PCA clearly explained

Update: A lot of people ask to see example code that shows how to actually do PCA. Here’s how to do it in R

[sourcecode language=”R”]
## In this example, the data is in a matrix called
## data.matrix
## columns are individual samples (i.e. cells)
## rows are measurements taken for all the samples (i.e. genes)
## Just for the sake of the example, here’s some made up data…
data.matrix <- matrix(nrow=100, ncol=10)
colnames(data.matrix) <- c(
paste("wt", 1:5, sep=""),
paste("ko", 1:5, sep=""))
rownames(data.matrix) <- paste("gene", 1:100, sep="")
for (i in 1:100) {
wt.values <- rpois(5, lambda=sample(x=10:1000, size=1))
ko.values <- rpois(5, lambda=sample(x=10:1000, size=1))

data.matrix[i,] <- c(wt.values, ko.values)

pca <- prcomp(t(data.matrix), scale=TRUE)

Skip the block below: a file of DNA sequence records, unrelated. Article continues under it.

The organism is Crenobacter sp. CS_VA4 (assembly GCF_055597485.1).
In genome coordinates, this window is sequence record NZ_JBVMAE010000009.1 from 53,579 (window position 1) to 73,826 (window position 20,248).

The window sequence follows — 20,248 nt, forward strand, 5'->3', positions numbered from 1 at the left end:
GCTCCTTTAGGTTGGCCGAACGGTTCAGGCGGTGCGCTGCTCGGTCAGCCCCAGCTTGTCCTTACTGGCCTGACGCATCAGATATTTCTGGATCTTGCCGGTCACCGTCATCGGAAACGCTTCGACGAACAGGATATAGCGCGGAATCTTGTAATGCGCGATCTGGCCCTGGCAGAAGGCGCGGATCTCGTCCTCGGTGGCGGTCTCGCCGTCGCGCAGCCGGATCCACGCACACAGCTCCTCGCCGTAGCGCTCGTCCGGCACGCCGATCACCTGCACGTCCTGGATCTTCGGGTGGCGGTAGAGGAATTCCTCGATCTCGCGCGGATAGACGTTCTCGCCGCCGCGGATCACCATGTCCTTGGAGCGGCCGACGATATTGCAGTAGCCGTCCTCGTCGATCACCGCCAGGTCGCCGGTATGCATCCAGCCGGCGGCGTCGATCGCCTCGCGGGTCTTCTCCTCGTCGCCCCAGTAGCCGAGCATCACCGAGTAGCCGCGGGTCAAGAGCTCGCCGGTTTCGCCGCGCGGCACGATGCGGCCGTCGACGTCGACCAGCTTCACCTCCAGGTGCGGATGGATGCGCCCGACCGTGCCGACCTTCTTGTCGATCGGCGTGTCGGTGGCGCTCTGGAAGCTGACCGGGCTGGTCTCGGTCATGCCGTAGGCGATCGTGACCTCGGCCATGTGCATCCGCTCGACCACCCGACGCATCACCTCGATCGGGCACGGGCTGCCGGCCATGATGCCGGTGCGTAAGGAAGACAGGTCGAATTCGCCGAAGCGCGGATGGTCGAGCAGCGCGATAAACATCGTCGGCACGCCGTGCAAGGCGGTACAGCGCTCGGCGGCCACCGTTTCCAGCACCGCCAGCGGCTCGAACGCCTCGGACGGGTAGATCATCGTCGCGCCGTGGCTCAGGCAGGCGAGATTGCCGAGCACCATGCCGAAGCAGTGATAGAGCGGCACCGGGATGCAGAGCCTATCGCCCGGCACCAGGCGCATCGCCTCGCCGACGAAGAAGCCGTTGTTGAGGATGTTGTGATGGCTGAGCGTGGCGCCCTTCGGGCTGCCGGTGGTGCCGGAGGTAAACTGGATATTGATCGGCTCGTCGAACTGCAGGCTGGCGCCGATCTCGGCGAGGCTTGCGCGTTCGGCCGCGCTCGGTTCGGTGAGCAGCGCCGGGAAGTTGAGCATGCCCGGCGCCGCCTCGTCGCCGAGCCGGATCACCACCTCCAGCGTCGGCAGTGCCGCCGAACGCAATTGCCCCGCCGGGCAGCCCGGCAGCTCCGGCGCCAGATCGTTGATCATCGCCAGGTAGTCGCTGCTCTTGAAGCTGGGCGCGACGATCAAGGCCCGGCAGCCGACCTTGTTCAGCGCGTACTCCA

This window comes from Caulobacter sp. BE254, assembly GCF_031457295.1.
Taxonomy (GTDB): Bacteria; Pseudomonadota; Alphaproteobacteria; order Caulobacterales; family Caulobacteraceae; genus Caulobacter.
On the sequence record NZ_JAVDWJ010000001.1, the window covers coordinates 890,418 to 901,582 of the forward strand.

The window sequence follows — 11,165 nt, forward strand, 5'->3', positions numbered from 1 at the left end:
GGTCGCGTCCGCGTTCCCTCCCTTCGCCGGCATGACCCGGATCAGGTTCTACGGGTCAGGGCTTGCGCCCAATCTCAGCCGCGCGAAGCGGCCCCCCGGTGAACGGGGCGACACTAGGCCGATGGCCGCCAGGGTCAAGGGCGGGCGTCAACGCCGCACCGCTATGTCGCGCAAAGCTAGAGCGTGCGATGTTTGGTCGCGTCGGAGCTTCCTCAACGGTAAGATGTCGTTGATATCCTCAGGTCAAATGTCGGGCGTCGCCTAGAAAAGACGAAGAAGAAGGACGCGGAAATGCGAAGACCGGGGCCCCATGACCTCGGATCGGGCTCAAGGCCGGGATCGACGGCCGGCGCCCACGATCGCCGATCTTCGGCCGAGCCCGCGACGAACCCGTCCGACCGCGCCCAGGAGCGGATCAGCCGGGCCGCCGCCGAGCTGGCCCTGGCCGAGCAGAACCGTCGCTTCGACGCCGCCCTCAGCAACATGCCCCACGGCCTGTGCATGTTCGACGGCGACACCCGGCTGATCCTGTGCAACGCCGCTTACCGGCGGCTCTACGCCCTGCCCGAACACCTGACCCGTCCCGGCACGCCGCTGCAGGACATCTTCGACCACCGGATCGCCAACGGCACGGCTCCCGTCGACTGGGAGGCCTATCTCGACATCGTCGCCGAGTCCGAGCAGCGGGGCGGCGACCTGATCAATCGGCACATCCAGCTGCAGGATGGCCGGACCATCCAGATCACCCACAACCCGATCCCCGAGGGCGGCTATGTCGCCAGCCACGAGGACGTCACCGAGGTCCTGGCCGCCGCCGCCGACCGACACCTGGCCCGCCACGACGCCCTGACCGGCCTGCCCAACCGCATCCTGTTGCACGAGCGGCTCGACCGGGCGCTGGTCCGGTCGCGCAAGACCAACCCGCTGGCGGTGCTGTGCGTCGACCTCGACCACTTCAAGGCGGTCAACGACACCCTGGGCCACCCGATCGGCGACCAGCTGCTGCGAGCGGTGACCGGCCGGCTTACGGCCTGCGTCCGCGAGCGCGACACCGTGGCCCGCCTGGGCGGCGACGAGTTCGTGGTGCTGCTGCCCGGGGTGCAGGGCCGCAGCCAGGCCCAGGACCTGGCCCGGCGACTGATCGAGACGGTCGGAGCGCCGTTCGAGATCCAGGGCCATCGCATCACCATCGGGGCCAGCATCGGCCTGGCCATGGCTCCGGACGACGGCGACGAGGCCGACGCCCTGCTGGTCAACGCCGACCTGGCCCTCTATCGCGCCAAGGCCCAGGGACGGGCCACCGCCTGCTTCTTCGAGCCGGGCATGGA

## plot pc1 and pc2
plot(pca$x[,1], pca$x[,2])

## get the name of the sample (cell) with the highest pc1 value
rownames(pca$x)[order(pca$x[ ,1], decreasing=TRUE)[1]]

## get the name of the top 10 measurements (genes) that contribute
## most to pc1.
loading_scores <- pca$rotation[,1]
gene_scores <- abs(loading_scores) ## get the magnitudes
gene_score_ranked <- sort(gene_scores, decreasing=TRUE)
top_10_genes <- names(gene_score_ranked[1:10])

top_10_genes ## show the names of the top 10 genes

## get the scree information
pca.var <- pca$sdev^2
scree <- pca.var/sum(pca.var)
plot((scree[1:10]*100), main="Scree Plot", xlab="Principal Component", ylab="Percent Variation")

RNA-seq results often contain a PCA (Principal Component Analysis) or MDS plot. Usually we use these graphs to verify that the control samples cluster together. However, there’s a lot more going on, and if you are willing to dive in, you can extract a lot more information from these plots. The good news is that PCA only sounds complicated. Conceptually, it’s actually quite simple.

In this video I clearly explain how PCA graphs are generated, how to interpret them, and how to determine if the plot is informative or not. I then show how you can extract extra information out of the data used to draw the graph.